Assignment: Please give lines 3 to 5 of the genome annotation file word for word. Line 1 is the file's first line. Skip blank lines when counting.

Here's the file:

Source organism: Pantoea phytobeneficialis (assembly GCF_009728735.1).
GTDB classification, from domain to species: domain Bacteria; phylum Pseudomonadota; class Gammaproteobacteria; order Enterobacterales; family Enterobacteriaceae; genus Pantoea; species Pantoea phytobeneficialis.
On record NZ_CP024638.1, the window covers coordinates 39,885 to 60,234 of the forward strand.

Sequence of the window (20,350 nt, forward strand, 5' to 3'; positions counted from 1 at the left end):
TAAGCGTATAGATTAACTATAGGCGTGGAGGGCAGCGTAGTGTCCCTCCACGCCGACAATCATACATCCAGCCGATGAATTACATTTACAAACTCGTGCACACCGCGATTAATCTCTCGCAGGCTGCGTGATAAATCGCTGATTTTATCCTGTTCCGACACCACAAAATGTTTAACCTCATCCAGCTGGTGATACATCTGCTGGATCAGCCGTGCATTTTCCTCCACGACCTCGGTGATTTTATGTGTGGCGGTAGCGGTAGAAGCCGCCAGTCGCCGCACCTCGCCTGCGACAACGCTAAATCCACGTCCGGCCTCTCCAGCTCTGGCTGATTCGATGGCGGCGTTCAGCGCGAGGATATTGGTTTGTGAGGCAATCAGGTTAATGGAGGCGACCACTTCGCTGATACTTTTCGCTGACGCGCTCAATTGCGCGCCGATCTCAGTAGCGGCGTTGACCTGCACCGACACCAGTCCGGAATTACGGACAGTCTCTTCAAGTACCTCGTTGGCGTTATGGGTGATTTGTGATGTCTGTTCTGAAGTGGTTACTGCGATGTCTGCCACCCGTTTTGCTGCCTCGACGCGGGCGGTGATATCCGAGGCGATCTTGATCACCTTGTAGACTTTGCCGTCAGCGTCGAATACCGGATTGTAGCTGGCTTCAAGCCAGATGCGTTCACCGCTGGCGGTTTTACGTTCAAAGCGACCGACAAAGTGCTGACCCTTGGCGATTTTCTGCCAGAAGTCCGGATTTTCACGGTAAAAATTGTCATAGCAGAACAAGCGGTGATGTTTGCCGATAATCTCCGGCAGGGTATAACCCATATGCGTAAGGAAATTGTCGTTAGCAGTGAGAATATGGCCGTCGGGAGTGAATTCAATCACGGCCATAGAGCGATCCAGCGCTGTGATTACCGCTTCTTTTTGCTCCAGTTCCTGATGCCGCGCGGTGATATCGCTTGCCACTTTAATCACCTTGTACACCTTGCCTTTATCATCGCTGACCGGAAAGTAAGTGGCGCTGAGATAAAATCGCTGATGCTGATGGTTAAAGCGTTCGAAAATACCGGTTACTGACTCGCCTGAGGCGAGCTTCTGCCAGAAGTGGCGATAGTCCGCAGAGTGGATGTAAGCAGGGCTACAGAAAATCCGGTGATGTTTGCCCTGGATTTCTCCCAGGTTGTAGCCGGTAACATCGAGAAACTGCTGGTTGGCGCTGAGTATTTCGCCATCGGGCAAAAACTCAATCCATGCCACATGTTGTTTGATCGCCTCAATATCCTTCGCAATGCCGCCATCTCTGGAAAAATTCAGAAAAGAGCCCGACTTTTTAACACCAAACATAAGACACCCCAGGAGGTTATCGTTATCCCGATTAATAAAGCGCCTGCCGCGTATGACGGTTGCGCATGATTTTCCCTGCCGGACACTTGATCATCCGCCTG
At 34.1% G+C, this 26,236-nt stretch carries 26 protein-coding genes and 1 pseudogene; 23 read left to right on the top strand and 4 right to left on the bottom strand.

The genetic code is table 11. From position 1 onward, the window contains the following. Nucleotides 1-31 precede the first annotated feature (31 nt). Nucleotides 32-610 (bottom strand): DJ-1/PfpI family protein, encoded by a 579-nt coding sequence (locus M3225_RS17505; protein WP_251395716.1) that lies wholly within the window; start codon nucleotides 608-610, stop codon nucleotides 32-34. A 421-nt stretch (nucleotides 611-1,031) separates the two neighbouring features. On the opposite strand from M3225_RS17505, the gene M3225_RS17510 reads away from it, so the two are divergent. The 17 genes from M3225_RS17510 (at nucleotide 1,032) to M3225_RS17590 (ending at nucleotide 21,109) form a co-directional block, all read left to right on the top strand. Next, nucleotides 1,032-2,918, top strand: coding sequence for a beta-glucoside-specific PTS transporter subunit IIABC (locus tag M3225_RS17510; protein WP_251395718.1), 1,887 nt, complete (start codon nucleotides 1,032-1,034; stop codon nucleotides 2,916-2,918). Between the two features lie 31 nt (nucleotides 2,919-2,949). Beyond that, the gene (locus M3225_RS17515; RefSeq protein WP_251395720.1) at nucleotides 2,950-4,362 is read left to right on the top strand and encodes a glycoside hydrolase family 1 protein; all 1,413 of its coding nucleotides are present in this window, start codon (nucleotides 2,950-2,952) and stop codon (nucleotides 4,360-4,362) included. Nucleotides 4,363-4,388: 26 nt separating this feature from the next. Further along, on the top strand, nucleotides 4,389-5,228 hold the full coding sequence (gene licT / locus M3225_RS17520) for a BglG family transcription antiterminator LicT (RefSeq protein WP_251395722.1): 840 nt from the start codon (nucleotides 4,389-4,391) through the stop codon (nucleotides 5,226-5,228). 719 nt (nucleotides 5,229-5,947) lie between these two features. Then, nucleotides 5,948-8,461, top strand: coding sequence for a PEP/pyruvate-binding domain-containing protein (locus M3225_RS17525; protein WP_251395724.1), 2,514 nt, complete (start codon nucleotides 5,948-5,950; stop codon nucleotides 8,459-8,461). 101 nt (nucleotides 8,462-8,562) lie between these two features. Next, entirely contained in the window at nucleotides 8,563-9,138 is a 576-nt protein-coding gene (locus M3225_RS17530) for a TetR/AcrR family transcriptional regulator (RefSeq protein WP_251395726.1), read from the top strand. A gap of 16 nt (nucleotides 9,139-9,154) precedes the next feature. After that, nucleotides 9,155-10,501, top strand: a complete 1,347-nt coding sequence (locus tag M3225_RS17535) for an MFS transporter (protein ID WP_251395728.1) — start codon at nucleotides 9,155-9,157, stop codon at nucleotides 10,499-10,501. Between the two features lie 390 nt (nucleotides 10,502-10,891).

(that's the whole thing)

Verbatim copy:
On record NZ_CP024638.1, the window covers coordinates 39,885 to 60,234 of the forward strand.

Sequence of the window (20,350 nt, forward strand, 5' to 3'; positions counted from 1 at the left end):
TAAGCGTATAGATTAACTATAGGCGTGGAGGGCAGCGTAGTGTCCCTCCACGCCGACAATCATACATCCAGCCGATGAATTACATTTACAAACTCGTGCACACCGCGATTAATCTCTCGCAGGCTGCGTGATAAATCGCTGATTTTATCCTGTTCCGACACCACAAAATGTTTAACCTCATCCAGCTGGTGATACATCTGCTGGATCAGCCGTGCATTTTCCTCCACGACCTCGGTGATTTTATGTGTGGCGGTAGCGGTAGAAGCCGCCAGTCGCCGCACCTCGCCTGCGACAACGCTAAATCCACGTCCGGCCTCTCCAGCTCTGGCTGATTCGATGGCGGCGTTCAGCGCGAGGATATTGGTTTGTGAGGCAATCAGGTTAATGGAGGCGACCACTTCGCTGATACTTTTCGCTGACGCGCTCAATTGCGCGCCGATCTCAGTAGCGGCGTTGACCTGCACCGACACCAGTCCGGAATTACGGACAGTCTCTTCAAGTACCTCGTTGGCGTTATGGGTGATTTGTGATGTCTGTTCTGAAGTGGTTACTGCGATGTCTGCCACCCGTTTTGCTGCCTCGACGCGGGCGGTGATATCCGAGGCGATCTTGATCACCTTGTAGACTTTGCCGTCAGCGTCGAATACCGGATTGTAGCTGGCTTCAAGCCAGATGCGTTCACCGCTGGCGGTTTTACGTTCAAAGCGACCGACAAAGTGCTGACCCTTGGCGATTTTCTGCCAGAAGTCCGGATTTTCACGGTAAAAATTGTCATAGCAGAACAAGCGGTGATGTTTGCCGATAATCTCCGGCAGGGTATAACCCATATGCGTAAGGAAATTGTCGTTAGCAGTGAGAATATGGCCGTCGGGAGTGAATTCAATCACGGCCATAGAGCGATCCAGCGCTGTGATTACCGCTTCTTTTTGCTCCAGTTCCTGATGCCGCGCGGTGATATCGCTTGCCACTTTAATCACCTTGTACACCTTGCCTTTATCATCGCTGACCGGAAAGTAAGTGGCGCTGAGATAAAATCGCTGATGCTGATGGTTAAAGCGTTCGAAAATACCGGTTACTGACTCGCCTGAGGCGAGCTTCTGCCAGAAGTGGCGATAGTCCGCAGAGTGGATGTAAGCAGGGCTACAGAAAATCCGGTGATGTTTGCCCTGGATTTCTCCCAGGTTGTAGCCGGTAACATCGAGAAACTGCTGGTTGGCGCTGAGTATTTCGCCATCGGGCAAAAACTCAATCCATGCCACATGTTGTTTGATCGCCTCAATATCCTTCGCAATGCCGCCATCTCTGGAAAAATTCAGAAAAGAGCCCGACTTTTTAACACCAAACATAAGACACCCCAGGAGGTTATCGTTATCCCGATTAATAAAGCGCCTGCCGCGTATGACGGTTGCGCATGATTTTCCCTGCCGGACACTTGATCATCCGCCTG